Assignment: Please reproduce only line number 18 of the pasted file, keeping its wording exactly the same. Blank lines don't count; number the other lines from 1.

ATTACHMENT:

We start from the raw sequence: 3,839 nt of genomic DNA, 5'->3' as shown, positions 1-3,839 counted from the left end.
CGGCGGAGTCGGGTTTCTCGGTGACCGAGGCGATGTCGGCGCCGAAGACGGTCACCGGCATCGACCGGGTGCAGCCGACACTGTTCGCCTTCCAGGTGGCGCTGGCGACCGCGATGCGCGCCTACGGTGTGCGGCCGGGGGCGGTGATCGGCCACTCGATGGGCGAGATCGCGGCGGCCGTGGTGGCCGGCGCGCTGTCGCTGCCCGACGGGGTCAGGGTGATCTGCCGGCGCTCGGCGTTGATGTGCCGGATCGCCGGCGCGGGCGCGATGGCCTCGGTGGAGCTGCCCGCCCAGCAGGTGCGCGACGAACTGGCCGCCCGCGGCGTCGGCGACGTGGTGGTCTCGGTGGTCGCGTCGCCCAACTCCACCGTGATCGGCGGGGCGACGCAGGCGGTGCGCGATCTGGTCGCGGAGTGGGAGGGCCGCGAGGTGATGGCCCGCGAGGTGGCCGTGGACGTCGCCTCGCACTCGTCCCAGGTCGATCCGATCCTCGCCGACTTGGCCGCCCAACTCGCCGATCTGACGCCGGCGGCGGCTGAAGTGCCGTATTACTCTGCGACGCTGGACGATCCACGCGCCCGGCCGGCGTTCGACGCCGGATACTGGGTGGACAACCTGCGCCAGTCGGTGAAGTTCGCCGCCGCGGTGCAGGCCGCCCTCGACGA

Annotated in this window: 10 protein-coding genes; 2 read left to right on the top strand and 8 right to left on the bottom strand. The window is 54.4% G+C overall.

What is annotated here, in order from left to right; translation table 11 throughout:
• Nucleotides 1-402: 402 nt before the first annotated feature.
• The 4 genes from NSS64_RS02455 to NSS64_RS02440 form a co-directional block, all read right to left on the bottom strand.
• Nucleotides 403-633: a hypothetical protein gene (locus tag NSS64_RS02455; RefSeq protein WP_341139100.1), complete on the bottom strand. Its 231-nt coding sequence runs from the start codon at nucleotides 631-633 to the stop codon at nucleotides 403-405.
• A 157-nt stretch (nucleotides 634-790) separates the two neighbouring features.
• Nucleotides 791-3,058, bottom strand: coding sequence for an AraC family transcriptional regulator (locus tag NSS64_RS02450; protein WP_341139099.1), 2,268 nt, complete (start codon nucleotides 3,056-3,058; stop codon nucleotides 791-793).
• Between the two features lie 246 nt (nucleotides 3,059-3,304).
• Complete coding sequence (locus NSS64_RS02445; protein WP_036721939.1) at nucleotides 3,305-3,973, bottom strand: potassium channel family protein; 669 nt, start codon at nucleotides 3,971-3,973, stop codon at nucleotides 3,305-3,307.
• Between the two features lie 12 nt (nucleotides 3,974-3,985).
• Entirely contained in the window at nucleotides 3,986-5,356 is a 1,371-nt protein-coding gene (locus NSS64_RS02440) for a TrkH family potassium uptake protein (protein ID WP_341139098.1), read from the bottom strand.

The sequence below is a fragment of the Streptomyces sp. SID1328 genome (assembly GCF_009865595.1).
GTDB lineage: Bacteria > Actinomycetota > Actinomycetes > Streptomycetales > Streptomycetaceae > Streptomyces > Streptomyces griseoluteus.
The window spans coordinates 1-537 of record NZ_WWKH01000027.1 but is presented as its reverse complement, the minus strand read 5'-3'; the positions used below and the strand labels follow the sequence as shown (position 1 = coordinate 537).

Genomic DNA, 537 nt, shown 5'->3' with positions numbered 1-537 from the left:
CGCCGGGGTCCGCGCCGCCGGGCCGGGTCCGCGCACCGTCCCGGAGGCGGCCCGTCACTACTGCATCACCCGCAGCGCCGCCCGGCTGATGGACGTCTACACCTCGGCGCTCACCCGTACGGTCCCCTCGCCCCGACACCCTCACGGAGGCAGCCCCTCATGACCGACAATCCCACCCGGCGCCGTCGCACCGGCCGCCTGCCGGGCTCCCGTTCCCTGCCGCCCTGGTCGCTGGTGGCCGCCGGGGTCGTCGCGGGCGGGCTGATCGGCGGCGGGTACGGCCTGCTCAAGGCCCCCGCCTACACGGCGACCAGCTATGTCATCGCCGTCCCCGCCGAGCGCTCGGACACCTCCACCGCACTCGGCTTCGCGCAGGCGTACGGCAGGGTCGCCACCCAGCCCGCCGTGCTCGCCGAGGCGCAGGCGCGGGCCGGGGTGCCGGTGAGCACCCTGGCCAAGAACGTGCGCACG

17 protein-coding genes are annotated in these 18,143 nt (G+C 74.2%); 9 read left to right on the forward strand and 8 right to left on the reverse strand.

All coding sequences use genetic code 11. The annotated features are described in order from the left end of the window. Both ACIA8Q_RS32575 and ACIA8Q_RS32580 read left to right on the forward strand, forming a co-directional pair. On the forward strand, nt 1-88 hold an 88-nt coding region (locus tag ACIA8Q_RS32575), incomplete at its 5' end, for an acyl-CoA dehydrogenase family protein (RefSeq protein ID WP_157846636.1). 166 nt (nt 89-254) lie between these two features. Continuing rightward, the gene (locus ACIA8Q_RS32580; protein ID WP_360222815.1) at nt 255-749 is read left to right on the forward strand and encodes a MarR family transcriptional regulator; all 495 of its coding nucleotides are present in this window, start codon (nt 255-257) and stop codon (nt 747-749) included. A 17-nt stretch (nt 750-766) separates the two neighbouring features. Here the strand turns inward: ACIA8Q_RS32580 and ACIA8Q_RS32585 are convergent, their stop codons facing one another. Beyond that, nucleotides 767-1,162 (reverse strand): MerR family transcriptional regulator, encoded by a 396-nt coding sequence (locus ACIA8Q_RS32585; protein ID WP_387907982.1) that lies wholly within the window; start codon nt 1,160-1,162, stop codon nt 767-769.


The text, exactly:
CGCCGGGGTCCGCGCCGCCGGGCCGGGTCCGCGCACCGTCCCGGAGGCGGCCCGTCACTACTGCATCACCCGCAGCGCCGCCCGGCTGATGGACGTCTACACCTCGGCGCTCACCCGTACGGTCCCCTCGCCCCGACACCCTCACGGAGGCAGCCCCTCATGACCGACAATCCCACCCGGCGCCGTCGCACCGGCCGCCTGCCGGGCTCCCGTTCCCTGCCGCCCTGGTCGCTGGTGGCCGCCGGGGTCGTCGCGGGCGGGCTGATCGGCGGCGGGTACGGCCTGCTCAAGGCCCCCGCCTACACGGCGACCAGCTATGTCATCGCCGTCCCCGCCGAGCGCTCGGACACCTCCACCGCACTCGGCTTCGCGCAGGCGTACGGCAGGGTCGCCACCCAGCCCGCCGTGCTCGCCGAGGCGCAGGCGCGGGCCGGGGTGCCGGTGAGCACCCTGGCCAAGAACGTGCGCACG